Homily – July 5, 2015

A prophet is not without honor except in his home town and among his own kin. These words are proven by the reception Jesus received when he visited his home town of Nazareth after living in Capernaum. He was invited to read from the scriptures and say a few words. According to Luke Jesus read from the scroll of Isiah about the spirit of the Lord being given to him to proclaim good news to the poor, liberty to captives and to set the downtrodden free. Jesus told his neighbours who knew since he was a child, ‘today this scripture has been fulfilled in your hearing.’ Their reaction was swift and furious. How dare Jesus speak like this, who does he think he is, his father was a carpenter, there’s his mother and his family. Who does he think he is claiming God’s Spirit was given to him to tell us how to live? They ran him out of town.

When we hear the word prophet we usually think of a person who tells of future events but that is not the only role of the prophet. A prophet is one who calls people to face the failures and the injustices of the times in which they live and change their ways.

Last Tuesday evening we had close to 300 people here reflecting on the importance of Pope Francis’ letter to the church and all people who care about the degradation being done to our home, planet earth. The letter is titled ‘Laudato Si’ Praise be to you my Lord, through our Sister, Mother Earth, who sustains and governs us, and who produces various fruit with coloured flowers and herbs. These words are from a famous prayer or canticle of St. Francis of Assisi.

We were guided through this discussion by Fr. Steve Dunn and Dr. Denis O’Hara a professor from St. Mike’s who teaches ecology and theology. There was a lively and informative exchange of ideas concerning the present environmental and ecological health of planet earth.

The heart of the matter question Pope Francis asks is,’ what kind of a world do we want to leave to those who come after us, to children who are now growing up.’ I’ve often wondered while baptizing an infant ‘what kind of a world will this kid grow up in and in what kind of a world his children will grow up?

You’ve heard me say this many times before, ‘The earth does not belong to us, we belong to the earth and what we do to the earth we do to ourselves.’

What we need is a whole new mind set as regards our relationship with Earth, mother Earth. Genesis tells us we are to subdue the earth and conquer it, be its master and that’s what we’ve been doing. We imagine ourselves to be stewards of God’s creation, managers and exploiters of Earth. Our prophet Francis calls us to know that we are kin; we are family with every life form that shares with us our common home Earth. Pope Francis teaches ‘when all these relationships are neglected, when justice no longer dwells in our land, then all life is endangered. All these life forms are inter-connected and when one life form in reduced or becomes extinct all other life forms, including the human, are lessened. What we do to the earth we do to ourselves.

Leaders of nations are becoming more and more aware of the environmental crises we face through climate change. Our own federal government refuses to face the global crises happening around us, it’s the elephant in our living room. Hopefully Pope Francis’ words and warning will have some impact on the world’s leaders meeting in Paris next December to call nations away from our dependence of fossil fuels which are the main cause of the climate changes impacting the world. It is a global climate summit.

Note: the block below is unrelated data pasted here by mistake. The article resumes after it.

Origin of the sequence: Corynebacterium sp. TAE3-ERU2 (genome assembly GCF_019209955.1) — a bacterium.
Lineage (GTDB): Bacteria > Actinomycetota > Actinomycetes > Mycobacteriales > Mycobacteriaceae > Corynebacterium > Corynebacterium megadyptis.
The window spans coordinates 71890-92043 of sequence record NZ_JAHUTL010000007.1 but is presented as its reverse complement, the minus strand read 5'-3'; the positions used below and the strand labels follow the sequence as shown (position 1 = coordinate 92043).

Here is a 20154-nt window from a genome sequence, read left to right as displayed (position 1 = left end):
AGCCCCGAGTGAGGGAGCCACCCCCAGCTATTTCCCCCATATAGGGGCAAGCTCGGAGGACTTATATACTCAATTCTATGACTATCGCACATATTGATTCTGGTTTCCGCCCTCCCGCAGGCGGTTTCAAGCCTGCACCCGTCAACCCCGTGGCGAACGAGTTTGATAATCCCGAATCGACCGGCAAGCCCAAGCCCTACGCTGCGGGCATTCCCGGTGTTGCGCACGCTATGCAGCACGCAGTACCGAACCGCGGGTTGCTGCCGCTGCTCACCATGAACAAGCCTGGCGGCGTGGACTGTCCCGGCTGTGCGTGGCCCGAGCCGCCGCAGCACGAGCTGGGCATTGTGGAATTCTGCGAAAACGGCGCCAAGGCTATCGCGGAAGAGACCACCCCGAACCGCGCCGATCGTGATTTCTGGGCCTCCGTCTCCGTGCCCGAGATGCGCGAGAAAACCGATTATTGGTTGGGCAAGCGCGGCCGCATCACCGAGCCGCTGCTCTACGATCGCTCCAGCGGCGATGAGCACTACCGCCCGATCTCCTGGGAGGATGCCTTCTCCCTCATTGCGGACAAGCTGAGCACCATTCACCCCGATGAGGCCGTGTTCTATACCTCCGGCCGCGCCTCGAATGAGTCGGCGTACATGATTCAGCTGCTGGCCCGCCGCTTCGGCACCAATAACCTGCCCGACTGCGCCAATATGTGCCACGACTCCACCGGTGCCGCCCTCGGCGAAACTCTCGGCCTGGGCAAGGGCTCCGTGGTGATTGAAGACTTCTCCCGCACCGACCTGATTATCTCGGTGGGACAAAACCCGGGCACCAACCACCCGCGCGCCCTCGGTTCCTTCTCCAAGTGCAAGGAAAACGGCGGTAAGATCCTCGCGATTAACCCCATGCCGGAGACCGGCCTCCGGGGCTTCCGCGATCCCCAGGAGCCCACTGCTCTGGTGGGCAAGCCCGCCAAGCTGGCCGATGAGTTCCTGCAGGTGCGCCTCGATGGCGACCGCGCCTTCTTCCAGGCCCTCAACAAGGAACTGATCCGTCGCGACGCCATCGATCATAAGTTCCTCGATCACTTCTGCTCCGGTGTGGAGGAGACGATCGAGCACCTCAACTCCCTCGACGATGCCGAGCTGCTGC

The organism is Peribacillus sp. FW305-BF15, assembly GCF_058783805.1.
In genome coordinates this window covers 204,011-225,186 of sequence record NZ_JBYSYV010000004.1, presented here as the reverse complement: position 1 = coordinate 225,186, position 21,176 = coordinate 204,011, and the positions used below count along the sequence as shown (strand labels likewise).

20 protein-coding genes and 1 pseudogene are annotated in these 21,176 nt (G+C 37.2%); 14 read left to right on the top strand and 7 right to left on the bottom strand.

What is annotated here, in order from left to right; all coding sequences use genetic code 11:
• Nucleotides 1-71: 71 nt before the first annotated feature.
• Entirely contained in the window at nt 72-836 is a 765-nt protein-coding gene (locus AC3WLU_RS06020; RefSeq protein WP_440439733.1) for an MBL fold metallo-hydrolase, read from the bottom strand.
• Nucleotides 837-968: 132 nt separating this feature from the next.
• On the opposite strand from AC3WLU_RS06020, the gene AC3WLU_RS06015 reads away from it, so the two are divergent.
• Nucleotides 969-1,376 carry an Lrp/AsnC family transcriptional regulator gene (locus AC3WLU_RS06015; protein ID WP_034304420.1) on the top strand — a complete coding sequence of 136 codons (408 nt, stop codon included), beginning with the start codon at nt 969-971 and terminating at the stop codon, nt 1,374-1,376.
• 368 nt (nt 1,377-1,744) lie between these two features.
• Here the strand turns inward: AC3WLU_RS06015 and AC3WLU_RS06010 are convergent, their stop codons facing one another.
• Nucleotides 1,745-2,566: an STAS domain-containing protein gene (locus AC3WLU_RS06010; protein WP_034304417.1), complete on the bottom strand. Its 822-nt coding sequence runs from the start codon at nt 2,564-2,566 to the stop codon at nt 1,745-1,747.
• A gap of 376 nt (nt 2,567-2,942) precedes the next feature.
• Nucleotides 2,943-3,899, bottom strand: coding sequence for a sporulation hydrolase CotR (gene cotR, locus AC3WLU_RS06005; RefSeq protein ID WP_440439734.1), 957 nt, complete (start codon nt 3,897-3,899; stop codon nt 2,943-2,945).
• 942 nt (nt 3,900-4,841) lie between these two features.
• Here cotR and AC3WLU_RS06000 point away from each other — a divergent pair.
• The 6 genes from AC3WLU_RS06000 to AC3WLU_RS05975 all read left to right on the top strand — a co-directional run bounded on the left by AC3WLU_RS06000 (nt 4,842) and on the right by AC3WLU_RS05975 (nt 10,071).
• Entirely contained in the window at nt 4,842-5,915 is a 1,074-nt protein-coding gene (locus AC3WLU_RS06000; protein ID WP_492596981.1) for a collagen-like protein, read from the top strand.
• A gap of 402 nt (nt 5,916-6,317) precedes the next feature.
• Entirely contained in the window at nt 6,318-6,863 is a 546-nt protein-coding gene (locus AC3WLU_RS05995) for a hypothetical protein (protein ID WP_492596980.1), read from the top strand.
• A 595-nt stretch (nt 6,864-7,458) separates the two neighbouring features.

His neighbours drove the prophet Jesus out of his home town. Who does he think he is tells us how to live our lives. We can be sure our prophet Pope Francis will be driven out of the Board Rooms of industry and commerce whose sole focus is exploitation and profit. Pope Francis will be challenged in the corridors of congresses and senates and houses of parliament. He will be told ‘stick to your God talk’ you know nothing about science, trade and world development and politics. As one leader of global industry said, ‘Though Pope Francis’ heart is surely in the right place, he would do his flock and the world a disservice by putting his moral authority behind the United Nations’ unscientific agenda on the climate.’- another elephant.

Will we as individuals listen to the words of our prophet Francis? He is calling us not to just a change in life style, to live simply that others may simply live; our prophet Francis is calling us to a whole new mind set, a change in the way we look at our relationships with God’s good creation. This will not be easy. We are so set in our ways, so caught up in consumerism and wastefulness. We are not Lords of creation, we are kin, and we are family with all of creation. He tells us that the bounty of the earth is meant for all of us but especially the poor. He asks us to hear the cry of Earth and the cry of the poor.

Our prophet Francis offers us words of hope when he tells us, ‘The ultimate purpose of other creatures is not to be found in us. Rather all creatures are moving forward with us and through us toward a common point of arrival, which is God.’

The question is: will we listen to the words of the prophet Francis and let his words challenge us to hear and answer the cry of the Earth and the cry of the poor?